New working group for campus grounds
Ros Laidlaw and Dr Caroline Palmer of the Ceredigion branch of the Welsh Historic Gardens Trust pictured after the first meeting of the grounds working group with Rebecca Davies, Pro Vice-Chancellor and Chief Operating Officer at Aberystwyth University, and Andrea Pennock, Head of Estates.
17 October 2017
The Welsh Historic Gardens Trust is working with Aberystwyth University in a new partnership to develop a long-term conservation plan for the Penglais campus grounds.
A joint working group has been set up with representatives from the Ceredigion branch of the Trust, with the first meeting held Monday 16 October 2017,
As well as the Trust, the group will include Estates Department staff and the University’s own botanical experts.
There will also be consultation with staff and students as part of the development of a conservation management plan for the grounds, which are Grade II* listed by Cadw.
Dr Caroline Palmer, Chair of the Ceredigion branch of the Welsh Historic Gardens Trust said: “We are pleased to be working in partnership with the University on what we envisage will be the development of a long-term plan to be rolled out over a number of years. Our joint aim will be to draw up a policy for current maintenance and future aspirations for this designed landscape. We are fortunate to be able to draw on the knowledge and expertise of former Head Gardener John Corfield who, in conjunction with former curator Basil Fox, was responsible for the trialling and planting of many rare trees and shrubs in the 1970s.”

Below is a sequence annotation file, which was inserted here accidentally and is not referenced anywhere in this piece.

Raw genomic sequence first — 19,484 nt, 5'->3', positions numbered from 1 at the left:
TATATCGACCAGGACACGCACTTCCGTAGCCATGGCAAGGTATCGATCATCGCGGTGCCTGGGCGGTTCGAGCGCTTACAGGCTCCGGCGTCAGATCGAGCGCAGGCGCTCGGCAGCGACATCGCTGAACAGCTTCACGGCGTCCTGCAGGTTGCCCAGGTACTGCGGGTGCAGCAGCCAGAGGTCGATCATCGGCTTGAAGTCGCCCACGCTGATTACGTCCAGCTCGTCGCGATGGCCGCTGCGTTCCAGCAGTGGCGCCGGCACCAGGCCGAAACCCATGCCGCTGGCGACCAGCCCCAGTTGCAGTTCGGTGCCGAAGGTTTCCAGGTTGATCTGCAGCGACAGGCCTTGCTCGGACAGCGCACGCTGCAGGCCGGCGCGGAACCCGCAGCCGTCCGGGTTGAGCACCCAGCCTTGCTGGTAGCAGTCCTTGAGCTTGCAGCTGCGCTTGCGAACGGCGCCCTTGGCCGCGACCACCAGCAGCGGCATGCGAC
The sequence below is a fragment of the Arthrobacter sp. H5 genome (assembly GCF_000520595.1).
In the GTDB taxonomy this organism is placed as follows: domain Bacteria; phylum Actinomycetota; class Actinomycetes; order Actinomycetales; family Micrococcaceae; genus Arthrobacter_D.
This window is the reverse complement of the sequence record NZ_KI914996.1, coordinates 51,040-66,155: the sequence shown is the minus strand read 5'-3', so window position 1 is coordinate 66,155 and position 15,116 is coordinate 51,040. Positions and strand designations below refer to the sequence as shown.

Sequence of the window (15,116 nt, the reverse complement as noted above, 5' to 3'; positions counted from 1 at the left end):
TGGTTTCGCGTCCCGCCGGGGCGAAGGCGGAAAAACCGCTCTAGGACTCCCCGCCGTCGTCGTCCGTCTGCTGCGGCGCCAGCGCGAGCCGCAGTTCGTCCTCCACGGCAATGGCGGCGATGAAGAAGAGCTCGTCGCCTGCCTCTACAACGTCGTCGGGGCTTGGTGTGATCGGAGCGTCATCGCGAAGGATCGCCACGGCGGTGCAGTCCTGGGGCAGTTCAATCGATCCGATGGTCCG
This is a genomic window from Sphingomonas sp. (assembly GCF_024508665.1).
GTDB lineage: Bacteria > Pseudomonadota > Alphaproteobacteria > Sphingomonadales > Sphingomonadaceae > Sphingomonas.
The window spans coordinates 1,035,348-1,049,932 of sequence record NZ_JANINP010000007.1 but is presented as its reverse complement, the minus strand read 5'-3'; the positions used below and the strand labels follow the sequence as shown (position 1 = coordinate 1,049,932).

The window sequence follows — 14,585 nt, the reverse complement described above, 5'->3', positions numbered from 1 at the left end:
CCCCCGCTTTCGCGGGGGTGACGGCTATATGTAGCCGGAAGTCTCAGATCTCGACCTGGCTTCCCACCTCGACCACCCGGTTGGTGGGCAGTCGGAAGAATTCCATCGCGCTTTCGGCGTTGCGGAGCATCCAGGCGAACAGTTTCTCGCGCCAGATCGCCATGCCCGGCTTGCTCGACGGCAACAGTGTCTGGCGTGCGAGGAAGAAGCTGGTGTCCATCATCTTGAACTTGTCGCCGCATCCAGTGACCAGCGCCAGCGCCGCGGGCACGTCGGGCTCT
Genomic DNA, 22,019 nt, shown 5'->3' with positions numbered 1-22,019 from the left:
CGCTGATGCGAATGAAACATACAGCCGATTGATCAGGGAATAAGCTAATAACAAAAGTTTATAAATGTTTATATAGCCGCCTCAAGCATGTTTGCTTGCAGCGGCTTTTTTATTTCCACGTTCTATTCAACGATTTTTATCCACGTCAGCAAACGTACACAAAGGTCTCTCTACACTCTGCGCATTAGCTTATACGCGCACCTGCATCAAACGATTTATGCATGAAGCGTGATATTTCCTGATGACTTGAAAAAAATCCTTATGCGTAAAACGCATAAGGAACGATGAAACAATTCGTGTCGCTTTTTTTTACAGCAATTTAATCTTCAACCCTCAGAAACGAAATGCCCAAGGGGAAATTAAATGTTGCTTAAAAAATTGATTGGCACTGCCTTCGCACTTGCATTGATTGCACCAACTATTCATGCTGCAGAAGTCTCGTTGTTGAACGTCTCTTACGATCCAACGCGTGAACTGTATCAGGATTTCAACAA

Andrea Pennock, Director of Estates at Aberystwyth University, said: “We are delighted that the Ceredigion branch of the Welsh Historic Gardens Trust will be working with us as we develop our new conservation management plan for Penglais campus as they bring with them a wealth of botanical and historical knowledge of this special site. Our range of discussions will include looking at what kind of planting could be used to replace areas where the plants were no longer viable or causing damage. We will also be drawing on the expertise of the University’s own botanical experts and consulting with staff and students as we promote best practice and ensure that our campus grounds remain an asset to be enjoyed by the community as a whole.”
A number of distinct areas of garden are covered by the Grade II* listed status. These include the plantings uphill of Pantycelyn designed by leading twentieth-century landscape architect Brenda Colvin in 1963; ground cover plantings from the 1970s around several buildings on Penglais campus, and the older garden at Plas Penglais. The Llanbadarn campus is also listed.